• Empowerment Research: Advocacy research done in collaboration with the community with a goal of empowering a certain population to increase its effectiveness in influencing policy decisions.
  • Evaluation or Evaluative Research: A systematic approach to assess the efficacy or impact of a program, policy, or phenomenon.

3.     Service activities include client and patient-directed care (e.g. clinical services), technical assistance, or direct community service not associated with academic programming. Illustrations of this are:

  • Community-driven and Serving Programs: Services and programming offered by the university or community partner to address a wide range of community needs.
  • Sharing of Individual Expertise: This usually takes the form of consulting or advising; serving on an external board or committee; or creating or performing public works of art.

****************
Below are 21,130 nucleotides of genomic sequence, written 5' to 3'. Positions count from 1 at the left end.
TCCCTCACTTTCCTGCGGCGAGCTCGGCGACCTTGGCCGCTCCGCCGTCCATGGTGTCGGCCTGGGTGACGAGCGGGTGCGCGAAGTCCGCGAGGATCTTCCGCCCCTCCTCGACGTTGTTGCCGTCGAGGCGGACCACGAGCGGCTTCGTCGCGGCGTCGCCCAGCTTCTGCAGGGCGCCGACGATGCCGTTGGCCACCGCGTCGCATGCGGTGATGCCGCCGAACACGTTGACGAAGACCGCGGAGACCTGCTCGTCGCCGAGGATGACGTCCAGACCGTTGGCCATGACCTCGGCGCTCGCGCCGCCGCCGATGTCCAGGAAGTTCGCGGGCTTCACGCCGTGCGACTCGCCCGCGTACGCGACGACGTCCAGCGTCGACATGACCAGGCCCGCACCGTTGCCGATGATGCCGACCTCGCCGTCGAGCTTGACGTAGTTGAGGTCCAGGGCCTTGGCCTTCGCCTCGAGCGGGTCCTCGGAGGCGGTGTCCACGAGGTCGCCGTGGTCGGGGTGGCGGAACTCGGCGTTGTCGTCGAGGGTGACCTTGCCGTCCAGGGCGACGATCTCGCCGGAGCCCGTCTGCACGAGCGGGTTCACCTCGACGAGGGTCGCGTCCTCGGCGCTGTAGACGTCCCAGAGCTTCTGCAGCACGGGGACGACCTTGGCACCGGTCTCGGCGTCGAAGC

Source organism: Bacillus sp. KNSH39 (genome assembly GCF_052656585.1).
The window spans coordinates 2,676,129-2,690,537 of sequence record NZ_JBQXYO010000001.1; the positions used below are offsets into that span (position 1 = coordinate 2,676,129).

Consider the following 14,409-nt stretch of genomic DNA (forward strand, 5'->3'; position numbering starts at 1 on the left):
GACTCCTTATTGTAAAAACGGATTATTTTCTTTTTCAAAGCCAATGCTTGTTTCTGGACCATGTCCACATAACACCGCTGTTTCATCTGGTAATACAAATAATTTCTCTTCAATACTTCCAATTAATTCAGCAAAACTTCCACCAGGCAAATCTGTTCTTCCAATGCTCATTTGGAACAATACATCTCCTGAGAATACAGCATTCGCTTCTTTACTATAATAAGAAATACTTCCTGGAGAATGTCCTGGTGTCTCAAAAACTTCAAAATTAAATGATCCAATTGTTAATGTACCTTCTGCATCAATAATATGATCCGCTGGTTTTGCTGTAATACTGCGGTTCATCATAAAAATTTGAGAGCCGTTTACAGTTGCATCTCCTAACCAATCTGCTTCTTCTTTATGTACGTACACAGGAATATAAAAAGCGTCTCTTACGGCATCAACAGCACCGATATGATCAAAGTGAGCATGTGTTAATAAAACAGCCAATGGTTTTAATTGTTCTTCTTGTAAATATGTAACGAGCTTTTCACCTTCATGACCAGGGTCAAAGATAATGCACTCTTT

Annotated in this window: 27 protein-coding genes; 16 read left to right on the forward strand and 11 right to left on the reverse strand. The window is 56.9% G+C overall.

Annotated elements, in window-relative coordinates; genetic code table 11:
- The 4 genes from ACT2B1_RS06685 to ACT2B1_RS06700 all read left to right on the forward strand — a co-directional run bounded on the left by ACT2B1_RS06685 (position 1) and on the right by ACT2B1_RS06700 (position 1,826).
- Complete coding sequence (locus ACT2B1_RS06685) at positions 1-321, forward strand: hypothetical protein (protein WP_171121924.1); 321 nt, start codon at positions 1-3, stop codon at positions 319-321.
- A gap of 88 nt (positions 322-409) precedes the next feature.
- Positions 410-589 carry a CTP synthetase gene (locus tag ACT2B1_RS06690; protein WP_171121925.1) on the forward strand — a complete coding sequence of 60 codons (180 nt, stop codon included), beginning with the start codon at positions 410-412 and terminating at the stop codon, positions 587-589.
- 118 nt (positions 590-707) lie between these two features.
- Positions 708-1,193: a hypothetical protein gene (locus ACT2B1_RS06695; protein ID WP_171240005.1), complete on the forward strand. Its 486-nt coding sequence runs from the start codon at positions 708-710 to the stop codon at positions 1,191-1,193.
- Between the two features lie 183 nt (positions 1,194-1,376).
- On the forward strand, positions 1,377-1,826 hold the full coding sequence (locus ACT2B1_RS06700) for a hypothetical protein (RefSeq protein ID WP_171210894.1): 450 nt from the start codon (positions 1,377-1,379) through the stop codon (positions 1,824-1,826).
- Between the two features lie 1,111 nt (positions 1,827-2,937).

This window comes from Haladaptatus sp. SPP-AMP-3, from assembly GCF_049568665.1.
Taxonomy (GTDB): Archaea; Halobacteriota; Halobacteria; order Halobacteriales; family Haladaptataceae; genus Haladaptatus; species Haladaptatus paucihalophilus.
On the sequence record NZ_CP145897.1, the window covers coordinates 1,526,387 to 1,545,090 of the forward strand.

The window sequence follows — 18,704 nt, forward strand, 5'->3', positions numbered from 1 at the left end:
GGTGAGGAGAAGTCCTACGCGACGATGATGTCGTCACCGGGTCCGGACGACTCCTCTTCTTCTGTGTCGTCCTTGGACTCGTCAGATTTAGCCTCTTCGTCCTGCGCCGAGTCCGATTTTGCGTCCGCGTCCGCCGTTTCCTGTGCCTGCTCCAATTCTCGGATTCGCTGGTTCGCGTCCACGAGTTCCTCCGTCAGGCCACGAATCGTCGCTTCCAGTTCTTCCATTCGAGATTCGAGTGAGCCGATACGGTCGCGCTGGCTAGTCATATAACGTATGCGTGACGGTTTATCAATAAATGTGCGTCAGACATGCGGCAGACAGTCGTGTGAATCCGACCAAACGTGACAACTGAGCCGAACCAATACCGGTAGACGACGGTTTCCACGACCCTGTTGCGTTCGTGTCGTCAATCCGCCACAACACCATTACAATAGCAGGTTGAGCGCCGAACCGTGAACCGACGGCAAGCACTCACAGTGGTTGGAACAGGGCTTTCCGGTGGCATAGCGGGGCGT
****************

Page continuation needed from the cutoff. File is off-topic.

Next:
• Volunteerism: Can be one-time, short term, or ongoing volunteer activities with no direct connection to academic study.
  • Sharing of University Space and Facilities: This can be a one-time, short term, or ongoing use of university space and facilities for the betterment of a community, cause, or public need.

4.     Economic and community development activities are represented through supporting entrepreneurship and connecting the public to scholarly endeavors. This is in addition to the university’s role in workforce and career training and includes:

  • Market Research: Research that supports public services and servants.
  • Business Development: Programs that focus on the development of small and disadvantaged businesses in order to help them to compete in the marketplace.
  • Intellectual Property: Copyrights, patents, and licenses that advance a public good.
  • Business Incubators: Business support resources and services designed to help small startup and early-stage companies succeed.
Appreciation to University of Massachusetts Boston Office of Community Partnerships who originated this definition. Adapted by permission.